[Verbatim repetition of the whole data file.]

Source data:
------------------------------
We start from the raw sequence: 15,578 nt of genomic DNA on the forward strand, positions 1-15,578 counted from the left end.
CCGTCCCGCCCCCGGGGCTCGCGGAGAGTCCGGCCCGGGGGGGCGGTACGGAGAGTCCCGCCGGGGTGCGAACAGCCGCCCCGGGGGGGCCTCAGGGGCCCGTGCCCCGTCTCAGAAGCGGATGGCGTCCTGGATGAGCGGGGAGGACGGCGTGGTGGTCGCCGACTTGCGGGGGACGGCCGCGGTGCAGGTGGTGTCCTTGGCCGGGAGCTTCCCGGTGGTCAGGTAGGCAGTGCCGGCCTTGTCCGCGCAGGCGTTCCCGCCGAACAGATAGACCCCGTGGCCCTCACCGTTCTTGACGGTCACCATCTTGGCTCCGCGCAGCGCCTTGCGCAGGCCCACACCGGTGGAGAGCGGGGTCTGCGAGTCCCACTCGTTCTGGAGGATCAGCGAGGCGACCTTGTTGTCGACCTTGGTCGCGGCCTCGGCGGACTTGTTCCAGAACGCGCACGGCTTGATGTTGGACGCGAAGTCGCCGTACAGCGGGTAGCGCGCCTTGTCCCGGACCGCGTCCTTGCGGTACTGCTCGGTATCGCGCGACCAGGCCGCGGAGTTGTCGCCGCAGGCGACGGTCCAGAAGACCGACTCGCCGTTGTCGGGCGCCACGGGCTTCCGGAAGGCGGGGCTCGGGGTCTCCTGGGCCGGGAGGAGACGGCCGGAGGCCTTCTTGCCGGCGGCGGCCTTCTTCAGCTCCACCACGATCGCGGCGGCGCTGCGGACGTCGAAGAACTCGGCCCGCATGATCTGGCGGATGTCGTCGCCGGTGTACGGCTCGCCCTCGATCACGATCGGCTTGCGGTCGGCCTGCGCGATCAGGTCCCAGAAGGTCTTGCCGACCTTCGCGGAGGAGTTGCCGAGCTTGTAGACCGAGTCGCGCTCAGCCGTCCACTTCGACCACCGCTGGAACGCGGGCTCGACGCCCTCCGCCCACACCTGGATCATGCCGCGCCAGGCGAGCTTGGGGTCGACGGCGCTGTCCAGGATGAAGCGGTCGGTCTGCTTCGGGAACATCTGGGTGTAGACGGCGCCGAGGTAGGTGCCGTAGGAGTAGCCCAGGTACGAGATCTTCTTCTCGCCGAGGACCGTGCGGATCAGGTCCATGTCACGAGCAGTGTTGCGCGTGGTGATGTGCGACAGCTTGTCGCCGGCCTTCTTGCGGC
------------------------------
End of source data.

We start from the raw sequence: 15,578 nt of genomic DNA on the forward strand, positions 1-15,578 counted from the left end.
CCGTCCCGCCCCCGGGGCTCGCGGAGAGTCCGGCCCGGGGGGGCGGTACGGAGAGTCCCGCCGGGGTGCGAACAGCCGCCCCGGGGGGGCCTCAGGGGCCCGTGCCCCGTCTCAGAAGCGGATGGCGTCCTGGATGAGCGGGGAGGACGGCGTGGTGGTCGCCGACTTGCGGGGGACGGCCGCGGTGCAGGTGGTGTCCTTGGCCGGGAGCTTCCCGGTGGTCAGGTAGGCAGTGCCGGCCTTGTCCGCGCAGGCGTTCCCGCCGAACAGATAGACCCCGTGGCCCTCACCGTTCTTGACGGTCACCATCTTGGCTCCGCGCAGCGCCTTGCGCAGGCCCACACCGGTGGAGAGCGGGGTCTGCGAGTCCCACTCGTTCTGGAGGATCAGCGAGGCGACCTTGTTGTCGACCTTGGTCGCGGCCTCGGCGGACTTGTTCCAGAACGCGCACGGCTTGATGTTGGACGCGAAGTCGCCGTACAGCGGGTAGCGCGCCTTGTCCCGGACCGCGTCCTTGCGGTACTGCTCGGTATCGCGCGACCAGGCCGCGGAGTTGTCGCCGCAGGCGACGGTCCAGAAGACCGACTCGCCGTTGTCGGGCGCCACGGGCTTCCGGAAGGCGGGGCTCGGGGTCTCCTGGGCCGGGAGGAGACGGCCGGAGGCCTTCTTGCCGGCGGCGGCCTTCTTCAGCTCCACCACGATCGCGGCGGCGCTGCGGACGTCGAAGAACTCGGCCCGCATGATCTGGCGGATGTCGTCGCCGGTGTACGGCTCGCCCTCGATCACGATCGGCTTGCGGTCGGCCTGCGCGATCAGGTCCCAGAAGGTCTTGCCGACCTTCGCGGAGGAGTTGCCGAGCTTGTAGACCGAGTCGCGCTCAGCCGTCCACTTCGACCACCGCTGGAACGCGGGCTCGACGCCCTCCGCCCACACCTGGATCATGCCGCGCCAGGCGAGCTTGGGGTCGACGGCGCTGTCCAGGATGAAGCGGTCGGTCTGCTTCGGGAACATCTGGGTGTAGACGGCGCCGAGGTAGGTGCCGTAGGAGTAGCCCAGGTACGAGATCTTCTTCTCGCCGAGGACCGTGCGGATCAGGTCCATGTCACGAGCAGTGTTGCGCGTGGTGATGTGCGACAGCTTGTCGCCGGCCTTCTTGCGGC